Saturday, 27 September 2014

Give The Drummer Some

As you know, I love everything in the world, with the exception of three things. One of those things that I love is drum solos (of the 1970s).

The response to my last blog about my favourite drum solos of the 1960s was entirely non-existent. So here, in chronological order, are my top 5 drum solos of the 1970s!

1. Good Lovin' - Grateful Dead (Bill Kreutzmann and Mickey Hart) February 1970

Grateful Dead appeared in my top 10 drum solos of the 1960s, and it's safe to assume they'd also feature on my '80s and '90s lists if I could be bothered to write them. This version of Good Lovin', recorded at the Warehouse in New Orleans, includes a typically wild drum solo (duet?) from Mickey Hart and Bill Kreutzmann. The Dead had just been busted for drugs and had to post bail, so this gig was held as a bust-fund benefit, which saw the band joined on stage by Fleetwood Mac's Peter Green. And what do we get in 2014? Kings of Leon joined on stage by Chris Martin. That's what. 

2. Friday Night, August 14th - Funkadelic (Tiki Fulwood) July 1970

Speaking of drugs, Funkadelic's Friday Night, August 14th is an unbelievably cool slice of '70s funk that closes with a superbly (psuperbly?) psychadelic drum solo from Tiki Fulwood, from their awesomely titled 1970 album Free Your Mind... and Your Ass Will Follow. According to bandleader George Clinton, the album was an attempt to "see if we can cut a whole album while we're all tripping on acid." It turns out that they definitely could.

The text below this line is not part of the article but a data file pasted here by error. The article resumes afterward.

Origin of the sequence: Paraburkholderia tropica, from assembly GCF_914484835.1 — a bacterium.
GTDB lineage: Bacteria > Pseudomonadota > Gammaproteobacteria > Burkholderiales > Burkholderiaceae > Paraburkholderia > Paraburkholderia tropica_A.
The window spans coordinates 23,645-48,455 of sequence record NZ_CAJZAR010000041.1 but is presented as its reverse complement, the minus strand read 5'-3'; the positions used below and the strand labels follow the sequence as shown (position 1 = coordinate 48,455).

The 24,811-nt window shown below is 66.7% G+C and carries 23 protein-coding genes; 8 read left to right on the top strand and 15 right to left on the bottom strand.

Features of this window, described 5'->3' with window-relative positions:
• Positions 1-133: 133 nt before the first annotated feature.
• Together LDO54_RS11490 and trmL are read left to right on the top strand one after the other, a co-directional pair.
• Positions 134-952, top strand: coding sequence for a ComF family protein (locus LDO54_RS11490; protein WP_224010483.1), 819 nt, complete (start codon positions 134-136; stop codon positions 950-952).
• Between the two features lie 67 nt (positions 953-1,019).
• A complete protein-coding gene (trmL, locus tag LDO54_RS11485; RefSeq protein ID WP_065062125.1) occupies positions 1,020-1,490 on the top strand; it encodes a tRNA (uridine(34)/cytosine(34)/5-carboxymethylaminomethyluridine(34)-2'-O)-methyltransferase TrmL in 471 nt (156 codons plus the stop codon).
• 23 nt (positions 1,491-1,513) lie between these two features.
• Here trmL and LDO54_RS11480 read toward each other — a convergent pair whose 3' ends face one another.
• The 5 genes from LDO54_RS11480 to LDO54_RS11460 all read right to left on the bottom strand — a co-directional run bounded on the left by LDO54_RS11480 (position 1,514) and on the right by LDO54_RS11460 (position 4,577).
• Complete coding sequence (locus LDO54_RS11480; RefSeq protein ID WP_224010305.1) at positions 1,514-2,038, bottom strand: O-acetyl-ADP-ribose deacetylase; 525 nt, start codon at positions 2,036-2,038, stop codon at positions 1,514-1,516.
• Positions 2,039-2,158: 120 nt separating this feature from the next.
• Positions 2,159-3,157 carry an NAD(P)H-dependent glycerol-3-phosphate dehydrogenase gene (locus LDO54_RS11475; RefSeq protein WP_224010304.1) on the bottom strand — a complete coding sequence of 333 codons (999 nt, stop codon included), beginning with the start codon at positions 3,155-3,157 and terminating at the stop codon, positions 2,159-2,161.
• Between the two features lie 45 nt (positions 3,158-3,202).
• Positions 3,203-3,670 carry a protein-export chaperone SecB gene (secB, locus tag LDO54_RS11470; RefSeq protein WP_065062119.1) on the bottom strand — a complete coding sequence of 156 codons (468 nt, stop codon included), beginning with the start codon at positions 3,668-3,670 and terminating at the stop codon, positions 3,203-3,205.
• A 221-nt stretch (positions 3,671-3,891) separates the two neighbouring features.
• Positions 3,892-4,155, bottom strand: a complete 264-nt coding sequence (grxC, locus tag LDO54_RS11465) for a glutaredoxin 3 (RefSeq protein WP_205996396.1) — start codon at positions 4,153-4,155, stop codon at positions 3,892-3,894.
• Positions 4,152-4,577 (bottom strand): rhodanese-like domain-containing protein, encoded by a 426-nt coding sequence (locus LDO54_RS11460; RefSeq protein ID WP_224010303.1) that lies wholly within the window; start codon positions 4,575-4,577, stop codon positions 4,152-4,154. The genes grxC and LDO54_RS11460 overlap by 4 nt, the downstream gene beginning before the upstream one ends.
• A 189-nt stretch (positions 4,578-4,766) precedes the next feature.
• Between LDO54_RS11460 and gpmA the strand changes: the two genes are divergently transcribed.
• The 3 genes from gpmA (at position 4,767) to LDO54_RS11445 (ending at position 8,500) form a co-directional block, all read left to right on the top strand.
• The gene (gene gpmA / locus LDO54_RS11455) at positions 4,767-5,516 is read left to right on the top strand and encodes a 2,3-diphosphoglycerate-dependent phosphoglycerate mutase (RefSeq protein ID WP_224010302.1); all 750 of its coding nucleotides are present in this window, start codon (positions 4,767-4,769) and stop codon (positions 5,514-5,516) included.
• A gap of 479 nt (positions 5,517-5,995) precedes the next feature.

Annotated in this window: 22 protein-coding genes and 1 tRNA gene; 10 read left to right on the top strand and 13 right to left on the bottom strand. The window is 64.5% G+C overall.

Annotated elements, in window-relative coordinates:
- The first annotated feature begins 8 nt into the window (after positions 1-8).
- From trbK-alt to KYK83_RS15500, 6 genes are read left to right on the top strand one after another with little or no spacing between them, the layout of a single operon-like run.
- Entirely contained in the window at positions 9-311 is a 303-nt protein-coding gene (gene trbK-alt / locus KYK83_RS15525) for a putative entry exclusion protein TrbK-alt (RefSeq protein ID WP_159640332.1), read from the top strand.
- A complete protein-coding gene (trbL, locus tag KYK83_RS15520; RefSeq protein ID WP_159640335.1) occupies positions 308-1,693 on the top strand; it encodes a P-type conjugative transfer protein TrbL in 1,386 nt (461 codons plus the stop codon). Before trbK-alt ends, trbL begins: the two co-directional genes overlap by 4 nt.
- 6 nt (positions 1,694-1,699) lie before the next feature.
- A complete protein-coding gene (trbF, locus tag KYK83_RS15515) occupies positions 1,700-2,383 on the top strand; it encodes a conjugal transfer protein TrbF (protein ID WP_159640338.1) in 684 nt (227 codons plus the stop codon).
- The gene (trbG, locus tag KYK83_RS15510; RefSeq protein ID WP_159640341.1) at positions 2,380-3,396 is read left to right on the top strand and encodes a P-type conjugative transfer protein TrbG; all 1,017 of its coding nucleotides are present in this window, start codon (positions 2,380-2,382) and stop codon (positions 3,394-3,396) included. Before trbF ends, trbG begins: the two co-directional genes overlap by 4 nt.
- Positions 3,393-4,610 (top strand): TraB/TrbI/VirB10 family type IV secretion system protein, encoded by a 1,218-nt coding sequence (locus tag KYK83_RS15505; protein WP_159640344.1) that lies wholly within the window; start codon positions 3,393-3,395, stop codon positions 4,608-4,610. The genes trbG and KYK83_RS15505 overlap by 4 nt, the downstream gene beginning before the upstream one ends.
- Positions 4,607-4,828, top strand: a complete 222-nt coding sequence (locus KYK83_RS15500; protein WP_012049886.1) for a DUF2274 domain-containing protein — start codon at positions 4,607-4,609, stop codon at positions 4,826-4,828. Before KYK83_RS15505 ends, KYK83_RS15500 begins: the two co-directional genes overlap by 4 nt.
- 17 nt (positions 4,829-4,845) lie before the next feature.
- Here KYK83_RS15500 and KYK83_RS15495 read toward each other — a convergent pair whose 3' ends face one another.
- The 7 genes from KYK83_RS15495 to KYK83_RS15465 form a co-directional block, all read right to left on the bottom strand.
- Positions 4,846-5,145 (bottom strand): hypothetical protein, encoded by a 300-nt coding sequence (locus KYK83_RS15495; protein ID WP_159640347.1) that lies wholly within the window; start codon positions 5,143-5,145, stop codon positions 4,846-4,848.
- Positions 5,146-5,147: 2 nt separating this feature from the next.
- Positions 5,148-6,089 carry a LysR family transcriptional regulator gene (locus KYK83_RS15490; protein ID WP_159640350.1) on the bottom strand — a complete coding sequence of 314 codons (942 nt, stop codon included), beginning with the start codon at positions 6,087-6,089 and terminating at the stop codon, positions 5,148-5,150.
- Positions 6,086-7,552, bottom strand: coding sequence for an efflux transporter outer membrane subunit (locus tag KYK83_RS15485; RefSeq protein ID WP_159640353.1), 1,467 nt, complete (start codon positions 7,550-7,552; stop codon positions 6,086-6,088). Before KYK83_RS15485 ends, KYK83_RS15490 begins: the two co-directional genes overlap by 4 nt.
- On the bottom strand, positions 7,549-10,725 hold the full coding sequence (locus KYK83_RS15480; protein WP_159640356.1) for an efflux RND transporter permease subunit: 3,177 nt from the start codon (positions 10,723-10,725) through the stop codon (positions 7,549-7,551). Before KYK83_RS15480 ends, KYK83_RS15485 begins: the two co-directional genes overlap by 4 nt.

3. One Word - Mahavishnu Orchestra (Billy Cobham) March 1973

One of the world's greatest living drummers, Billy Cobham rose to prominence as drummer for Miles Davis and went on to redefine jazz drumming in John McLaughlin's Mahavishnu Orchestra. A particularly fine example of Cobham's fusion drumming comes at the end of One Word, from the classic album Birds of Fire. He still performs at the age of 70, just like your grandparents don't.

4. This All Too Mobile Home - Steely Dan (Jeff Porcaro and Jim Hodder) May 1974

No one combined jazz and rock quite like Steely Dan, and the rarely heard This All Too Mobile Home proved the perfect closing number for this London show. Each member of the band exit the stage one by one until just the two drummers remained, leaving Jeff Porcaro and Jim Hodder to end the show on an electrically energetic closing jam. "Sweet dreams my brothers, goodnight."

5. Fire - Ohio Players (James "Diamond" Williams) November 1974

Fire by the Ohio Players is one of my favourite funk songs, which I first heard on a That '70s Show CD but is also apparently the theme song to Gordon Ramsay's reality show Hell's Kitchen. That obviously spoils it a bit, but not enough to ruin Diamond's groovy percussion break, which intertwines with Sugarfoot's funky guitar and Merv, Pee Wee and Satch's cool horns. Oh yeah, they all had amazing names, huge afros and white capes. The '70s were unbelievably good.